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The new mood reflects the changing patterns of searching for data on the Internet, the complexity of multi-layered Boolean searches, the concept of "the invisible Web", and the need for old-fashioned "pathfinders" , a library term indicating a monster cheat sheet showing where all the bodies are buried, a separate one for every single subject area. Ah, yes, "subject areas" are back.
That's what Yahoo, Mining Company, and Open Directory have been telling everyone for years. But subject areas still need co-ordination from libraries. After all, SOMEBODY has to write them up, as a guide to budding writers or old hand journalists who want to know the basics and a kickstart to searching for newer stuff.
So what's new with libraries and the Internet? The Ottawa Citizen had a story about the Collaborative Digital Reference Service (CDRS). Librarians are going online to pool their collective knowledge and answer hard-to-crack questions posed by end users. CDRS aims to connect libraries and universities around the world, allowing librarians to route tough questions to academics and to other librarians with expertise in a particular field. There are different scales of service for laymen and experts, with an online query service remaining free of charge.
The Canadian government is a member. The Library of Congress sponsors it, and of course it is available 24/7, shifting through different time zones if reporters need an immediate response. Users simply pose queries and "somebody" passes it along. They can expect back brief respopnses that include primary source excerpts and short bibliographies for further reference. Full details are at <lcweb.loc.gov/rr/digiref/>. This is all terrific because librarians have access to huge collections of credible information, many of which are at a distance or global. Unfortunately, though, many people have difficulty articulating their needs. So as journalists, we all should clarify our queries.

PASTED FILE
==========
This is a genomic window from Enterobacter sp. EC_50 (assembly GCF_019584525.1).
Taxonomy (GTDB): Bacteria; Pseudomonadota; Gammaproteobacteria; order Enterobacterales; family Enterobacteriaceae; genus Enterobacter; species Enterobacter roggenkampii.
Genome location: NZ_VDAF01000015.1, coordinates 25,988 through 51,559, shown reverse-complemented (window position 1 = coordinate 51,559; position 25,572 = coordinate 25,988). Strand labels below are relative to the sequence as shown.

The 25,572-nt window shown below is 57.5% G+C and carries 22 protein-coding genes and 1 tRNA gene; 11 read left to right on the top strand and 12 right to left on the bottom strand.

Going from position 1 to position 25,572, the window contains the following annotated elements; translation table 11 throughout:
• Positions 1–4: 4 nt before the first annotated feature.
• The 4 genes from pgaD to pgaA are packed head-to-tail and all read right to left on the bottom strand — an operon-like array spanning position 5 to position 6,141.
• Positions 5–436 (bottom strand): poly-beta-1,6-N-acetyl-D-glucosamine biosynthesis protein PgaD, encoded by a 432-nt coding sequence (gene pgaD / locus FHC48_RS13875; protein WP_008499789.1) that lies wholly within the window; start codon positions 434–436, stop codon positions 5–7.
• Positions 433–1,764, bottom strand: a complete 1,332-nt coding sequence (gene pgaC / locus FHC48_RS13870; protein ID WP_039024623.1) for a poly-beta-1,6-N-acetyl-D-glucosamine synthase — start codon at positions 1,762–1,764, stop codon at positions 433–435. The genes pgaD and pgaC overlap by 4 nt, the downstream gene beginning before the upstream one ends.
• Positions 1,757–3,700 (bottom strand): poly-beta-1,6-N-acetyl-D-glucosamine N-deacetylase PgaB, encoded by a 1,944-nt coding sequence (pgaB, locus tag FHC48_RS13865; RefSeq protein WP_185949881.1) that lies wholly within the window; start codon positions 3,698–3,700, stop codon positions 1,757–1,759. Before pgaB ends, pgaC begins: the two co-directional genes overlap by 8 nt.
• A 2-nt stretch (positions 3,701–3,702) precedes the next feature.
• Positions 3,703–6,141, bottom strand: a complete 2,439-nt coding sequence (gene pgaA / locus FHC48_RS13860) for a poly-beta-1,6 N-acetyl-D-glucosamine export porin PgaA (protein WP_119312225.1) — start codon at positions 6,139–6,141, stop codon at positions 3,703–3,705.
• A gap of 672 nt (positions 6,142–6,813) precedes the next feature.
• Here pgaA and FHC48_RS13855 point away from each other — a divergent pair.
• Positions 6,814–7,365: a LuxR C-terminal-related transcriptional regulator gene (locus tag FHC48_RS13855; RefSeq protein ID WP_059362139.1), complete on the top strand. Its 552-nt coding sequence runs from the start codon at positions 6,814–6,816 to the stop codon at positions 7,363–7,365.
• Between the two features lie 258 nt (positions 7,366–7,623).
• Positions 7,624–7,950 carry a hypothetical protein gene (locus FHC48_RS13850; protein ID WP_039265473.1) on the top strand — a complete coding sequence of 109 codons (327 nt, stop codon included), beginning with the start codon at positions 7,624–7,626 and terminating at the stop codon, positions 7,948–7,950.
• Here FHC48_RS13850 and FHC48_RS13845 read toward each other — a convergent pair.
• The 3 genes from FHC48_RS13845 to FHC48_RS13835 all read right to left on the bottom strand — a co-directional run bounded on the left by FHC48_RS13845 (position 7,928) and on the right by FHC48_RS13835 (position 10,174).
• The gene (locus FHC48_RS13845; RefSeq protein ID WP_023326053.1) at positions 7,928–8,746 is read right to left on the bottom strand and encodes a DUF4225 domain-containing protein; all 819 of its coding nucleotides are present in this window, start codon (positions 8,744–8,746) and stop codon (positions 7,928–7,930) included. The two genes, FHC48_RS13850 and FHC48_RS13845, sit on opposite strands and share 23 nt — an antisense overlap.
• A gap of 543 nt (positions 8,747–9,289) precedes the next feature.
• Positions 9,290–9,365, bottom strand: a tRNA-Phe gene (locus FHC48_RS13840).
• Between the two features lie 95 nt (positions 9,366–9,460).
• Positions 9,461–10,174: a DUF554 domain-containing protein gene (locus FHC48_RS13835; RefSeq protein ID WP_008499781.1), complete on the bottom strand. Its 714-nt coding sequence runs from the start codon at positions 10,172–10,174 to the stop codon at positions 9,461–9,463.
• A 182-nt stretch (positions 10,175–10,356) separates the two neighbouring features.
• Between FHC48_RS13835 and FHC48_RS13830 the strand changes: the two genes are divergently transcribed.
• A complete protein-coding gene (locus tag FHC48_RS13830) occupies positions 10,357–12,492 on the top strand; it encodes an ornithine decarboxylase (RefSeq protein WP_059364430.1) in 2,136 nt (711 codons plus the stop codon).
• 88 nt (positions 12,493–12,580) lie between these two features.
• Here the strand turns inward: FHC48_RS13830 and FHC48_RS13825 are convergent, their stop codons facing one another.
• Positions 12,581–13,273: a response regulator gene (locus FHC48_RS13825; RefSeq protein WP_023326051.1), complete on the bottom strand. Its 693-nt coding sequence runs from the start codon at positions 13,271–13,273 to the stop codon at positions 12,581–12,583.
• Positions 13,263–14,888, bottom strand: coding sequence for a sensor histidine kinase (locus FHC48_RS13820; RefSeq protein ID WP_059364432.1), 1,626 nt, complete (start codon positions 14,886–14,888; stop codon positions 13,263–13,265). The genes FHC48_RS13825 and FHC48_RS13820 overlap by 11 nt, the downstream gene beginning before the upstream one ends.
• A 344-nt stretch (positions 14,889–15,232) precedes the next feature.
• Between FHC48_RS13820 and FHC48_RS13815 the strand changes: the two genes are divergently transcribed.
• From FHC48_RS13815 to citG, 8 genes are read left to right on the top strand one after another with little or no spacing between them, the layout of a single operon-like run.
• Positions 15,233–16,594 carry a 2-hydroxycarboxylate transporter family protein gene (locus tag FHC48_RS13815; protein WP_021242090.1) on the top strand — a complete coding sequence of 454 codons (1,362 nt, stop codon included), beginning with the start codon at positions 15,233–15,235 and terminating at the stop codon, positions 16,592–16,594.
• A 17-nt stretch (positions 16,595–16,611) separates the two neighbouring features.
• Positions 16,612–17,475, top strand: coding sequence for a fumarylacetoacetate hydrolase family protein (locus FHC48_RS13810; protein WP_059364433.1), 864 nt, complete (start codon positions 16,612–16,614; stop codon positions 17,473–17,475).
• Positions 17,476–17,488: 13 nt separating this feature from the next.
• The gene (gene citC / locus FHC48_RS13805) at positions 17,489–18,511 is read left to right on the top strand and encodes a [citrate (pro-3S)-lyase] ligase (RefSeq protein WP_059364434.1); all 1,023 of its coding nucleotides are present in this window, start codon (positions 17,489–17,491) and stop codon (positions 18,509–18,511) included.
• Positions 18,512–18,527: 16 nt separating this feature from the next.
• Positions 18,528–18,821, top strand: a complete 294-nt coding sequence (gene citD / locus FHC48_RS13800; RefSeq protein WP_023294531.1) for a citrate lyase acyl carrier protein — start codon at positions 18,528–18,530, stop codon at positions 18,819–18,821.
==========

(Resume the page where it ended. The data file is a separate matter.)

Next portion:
At the same time, locally, online research could start at the Web site of a nearby library. Many times, library sites -- especially local libraries for local history and local events -- will conduct several searches at once and help guide reporters and journalists to pinpoint relevant material on the Web. Librarians have the knowledge to access newspaper archives and databases, as well as paying (licensing) for the right to do so, on your behalf. These resources often go further back than most other Web archives.
Library sites may also host a real-time live chat with a librarian or allow for quick E-mail correspondence. Also useful are online newspaper indexes such as <onlinenewspapers.com> and <newsdirectory.com>, or magazine indexes such as <www.magportal.com> and <www.findarticles.com>. And if you have money to burn, there is also Nexis, which can be accessed through your media library. If you don't have a media library or morgue (or if you're a freelancer), try the nearest academic library for free service. You'll have to make a personal visit, since this licensed service is not available for free over the Internet.